For families aiming to eat healthy meals now and in the long term, Wendy Ward, Canada Research Chair in Bone and Muscle Development, has some great advice.
“Get kids cooking early,” she says. “Sit them down at the island, give them some carrots or beans to chop, and they’ll just start chatting away, telling you about their day, and I can tell them more about my day.”
Ward, kinesiology professor at Brock University, joins Kim Oullette in tackling the question: How do we boost healthy eating in Niagara?
That it is vitally important to consistently eat whole foods rich in vitamins, minerals and other nutrients is without dispute.
“Healthy eating supports healthy growth and development and avoidance of disease and (disease-)like conditions throughout the life cycle,” says Oullette, a registered dietitian in the Chronic Disease and Injury Prevention unit of Niagara Region’s Public Health Department.
“There are some linkages showing that, if Vitamin D deficiency is occurring in mothers during pregnancy, there are long-term implications to the bone health of the infant,” says Ward, adding these impacts can be seen in adulthood.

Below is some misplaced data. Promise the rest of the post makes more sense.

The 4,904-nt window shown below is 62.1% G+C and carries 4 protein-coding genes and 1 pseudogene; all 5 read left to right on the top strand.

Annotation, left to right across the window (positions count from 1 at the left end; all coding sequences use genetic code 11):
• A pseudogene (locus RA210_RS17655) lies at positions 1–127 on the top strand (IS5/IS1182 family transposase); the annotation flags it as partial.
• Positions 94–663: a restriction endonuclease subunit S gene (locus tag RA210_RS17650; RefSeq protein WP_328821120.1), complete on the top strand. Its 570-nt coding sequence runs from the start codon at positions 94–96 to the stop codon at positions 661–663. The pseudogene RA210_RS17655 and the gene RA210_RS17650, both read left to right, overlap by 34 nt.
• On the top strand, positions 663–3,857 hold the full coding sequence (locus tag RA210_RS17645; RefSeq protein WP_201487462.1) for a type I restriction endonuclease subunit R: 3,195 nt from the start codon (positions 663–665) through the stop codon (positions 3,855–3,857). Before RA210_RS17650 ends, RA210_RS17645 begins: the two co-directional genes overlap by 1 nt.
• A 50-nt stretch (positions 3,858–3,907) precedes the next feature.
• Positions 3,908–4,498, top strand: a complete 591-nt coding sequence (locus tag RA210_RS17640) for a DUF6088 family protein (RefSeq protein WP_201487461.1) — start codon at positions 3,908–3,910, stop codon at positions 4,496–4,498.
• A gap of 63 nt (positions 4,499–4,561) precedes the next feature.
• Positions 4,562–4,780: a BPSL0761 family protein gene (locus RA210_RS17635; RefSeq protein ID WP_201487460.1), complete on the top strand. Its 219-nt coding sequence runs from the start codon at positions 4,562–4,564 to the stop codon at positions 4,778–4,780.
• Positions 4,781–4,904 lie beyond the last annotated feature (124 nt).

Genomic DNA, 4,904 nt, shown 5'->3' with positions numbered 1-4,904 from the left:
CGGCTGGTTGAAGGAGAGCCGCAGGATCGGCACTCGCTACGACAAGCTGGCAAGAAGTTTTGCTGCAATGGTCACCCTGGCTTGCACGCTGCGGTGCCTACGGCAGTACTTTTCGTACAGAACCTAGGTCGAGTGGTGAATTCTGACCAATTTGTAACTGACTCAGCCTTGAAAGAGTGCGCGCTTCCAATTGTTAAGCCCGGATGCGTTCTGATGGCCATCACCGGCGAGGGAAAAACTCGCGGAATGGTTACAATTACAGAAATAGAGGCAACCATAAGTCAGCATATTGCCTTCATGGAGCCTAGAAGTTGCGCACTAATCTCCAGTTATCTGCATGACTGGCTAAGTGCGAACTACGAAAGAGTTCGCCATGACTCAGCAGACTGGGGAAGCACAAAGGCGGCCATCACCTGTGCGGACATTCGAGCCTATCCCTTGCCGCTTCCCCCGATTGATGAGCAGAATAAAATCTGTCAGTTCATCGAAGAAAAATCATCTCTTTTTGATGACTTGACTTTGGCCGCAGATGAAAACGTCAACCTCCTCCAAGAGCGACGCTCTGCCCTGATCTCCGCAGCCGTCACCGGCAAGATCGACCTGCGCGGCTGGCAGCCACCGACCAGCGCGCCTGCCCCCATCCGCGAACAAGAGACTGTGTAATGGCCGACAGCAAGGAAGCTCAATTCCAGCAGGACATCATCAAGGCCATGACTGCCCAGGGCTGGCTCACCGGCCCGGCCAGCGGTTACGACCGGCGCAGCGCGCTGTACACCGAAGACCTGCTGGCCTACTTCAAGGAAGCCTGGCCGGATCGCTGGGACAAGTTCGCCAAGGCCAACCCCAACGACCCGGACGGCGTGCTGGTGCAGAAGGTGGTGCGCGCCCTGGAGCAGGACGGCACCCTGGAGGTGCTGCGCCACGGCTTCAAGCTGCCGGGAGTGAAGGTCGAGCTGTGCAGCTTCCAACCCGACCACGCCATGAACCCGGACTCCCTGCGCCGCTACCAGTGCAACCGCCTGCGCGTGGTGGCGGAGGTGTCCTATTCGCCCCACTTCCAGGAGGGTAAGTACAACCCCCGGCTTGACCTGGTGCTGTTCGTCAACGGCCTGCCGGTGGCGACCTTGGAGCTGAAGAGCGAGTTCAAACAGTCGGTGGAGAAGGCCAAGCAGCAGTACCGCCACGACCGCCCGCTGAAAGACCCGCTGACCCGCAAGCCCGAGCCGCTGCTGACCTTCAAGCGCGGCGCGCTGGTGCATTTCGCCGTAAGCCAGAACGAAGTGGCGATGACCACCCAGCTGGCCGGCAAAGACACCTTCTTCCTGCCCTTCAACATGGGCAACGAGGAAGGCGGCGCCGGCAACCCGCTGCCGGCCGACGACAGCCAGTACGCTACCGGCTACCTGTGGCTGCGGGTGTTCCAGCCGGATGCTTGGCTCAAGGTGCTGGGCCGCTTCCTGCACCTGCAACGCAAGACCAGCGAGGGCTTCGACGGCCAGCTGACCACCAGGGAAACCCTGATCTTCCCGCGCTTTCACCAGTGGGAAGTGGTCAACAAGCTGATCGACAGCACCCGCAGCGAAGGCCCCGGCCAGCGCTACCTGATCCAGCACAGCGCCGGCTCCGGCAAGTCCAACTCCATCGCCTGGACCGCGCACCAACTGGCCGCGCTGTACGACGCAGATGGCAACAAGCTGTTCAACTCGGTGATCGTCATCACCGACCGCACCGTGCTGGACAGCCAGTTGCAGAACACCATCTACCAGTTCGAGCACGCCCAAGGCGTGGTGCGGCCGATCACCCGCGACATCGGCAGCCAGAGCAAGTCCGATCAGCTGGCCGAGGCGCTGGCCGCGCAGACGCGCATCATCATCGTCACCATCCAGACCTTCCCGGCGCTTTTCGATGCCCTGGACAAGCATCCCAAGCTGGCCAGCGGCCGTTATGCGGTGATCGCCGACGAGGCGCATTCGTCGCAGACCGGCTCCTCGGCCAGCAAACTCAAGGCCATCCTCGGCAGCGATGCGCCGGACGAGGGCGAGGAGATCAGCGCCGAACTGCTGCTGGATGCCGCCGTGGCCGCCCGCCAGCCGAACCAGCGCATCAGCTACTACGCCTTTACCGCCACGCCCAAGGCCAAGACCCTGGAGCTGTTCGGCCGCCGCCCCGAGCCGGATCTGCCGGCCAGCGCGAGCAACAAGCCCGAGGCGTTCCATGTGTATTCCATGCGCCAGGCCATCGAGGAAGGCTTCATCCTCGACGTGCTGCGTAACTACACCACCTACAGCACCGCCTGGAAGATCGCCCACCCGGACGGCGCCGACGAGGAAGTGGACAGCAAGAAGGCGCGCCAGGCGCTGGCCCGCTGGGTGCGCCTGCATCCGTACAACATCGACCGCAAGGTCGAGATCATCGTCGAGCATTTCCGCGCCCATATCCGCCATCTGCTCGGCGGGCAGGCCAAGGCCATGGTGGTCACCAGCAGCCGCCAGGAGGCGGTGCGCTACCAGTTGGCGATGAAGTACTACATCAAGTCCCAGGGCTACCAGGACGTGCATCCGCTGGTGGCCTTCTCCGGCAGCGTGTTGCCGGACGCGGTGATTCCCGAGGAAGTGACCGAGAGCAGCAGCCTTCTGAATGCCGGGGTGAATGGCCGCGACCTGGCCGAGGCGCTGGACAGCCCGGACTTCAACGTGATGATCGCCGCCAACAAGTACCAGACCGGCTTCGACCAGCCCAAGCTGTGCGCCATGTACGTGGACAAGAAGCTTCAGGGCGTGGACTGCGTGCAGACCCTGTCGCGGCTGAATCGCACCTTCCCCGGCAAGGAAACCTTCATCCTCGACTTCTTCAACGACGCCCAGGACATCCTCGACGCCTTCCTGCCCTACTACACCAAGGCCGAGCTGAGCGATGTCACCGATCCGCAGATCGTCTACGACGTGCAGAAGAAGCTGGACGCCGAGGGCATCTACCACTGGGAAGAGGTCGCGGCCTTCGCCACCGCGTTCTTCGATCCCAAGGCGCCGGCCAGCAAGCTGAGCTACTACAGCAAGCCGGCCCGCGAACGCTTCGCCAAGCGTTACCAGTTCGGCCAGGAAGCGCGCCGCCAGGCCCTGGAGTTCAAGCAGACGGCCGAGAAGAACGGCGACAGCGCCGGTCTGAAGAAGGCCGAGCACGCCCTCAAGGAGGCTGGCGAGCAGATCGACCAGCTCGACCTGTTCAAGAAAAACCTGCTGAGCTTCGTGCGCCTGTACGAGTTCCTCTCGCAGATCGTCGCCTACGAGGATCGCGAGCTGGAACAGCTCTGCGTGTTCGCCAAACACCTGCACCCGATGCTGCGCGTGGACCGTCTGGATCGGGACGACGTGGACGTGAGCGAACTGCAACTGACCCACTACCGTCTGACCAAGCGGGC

But eating well is easier said than done, given our busy schedules, heavy-duty advertising campaigns of the fast food industry, and, in some cases, the expense of fresh foods.
In their podcast, Ward and Ouellette explore the meaning of “nutrition,” what constitutes a healthy diet and the impacts that various foods and nutrients have on our bodies.
They also explain the Canada Food Guide and highlight supports – such as EatRight Ontario, which operates a 1-877-510-5102 hotline where callers can speak to a registered dietitian for free – to help families and individuals make better food choices.
The podcast also describes several Niagara-specific initiatives to educate Niagarans or provide greater access to healthy foods. Some of these include: Good Food Box Niagara; You’re the Chef; and Community Food Advisor.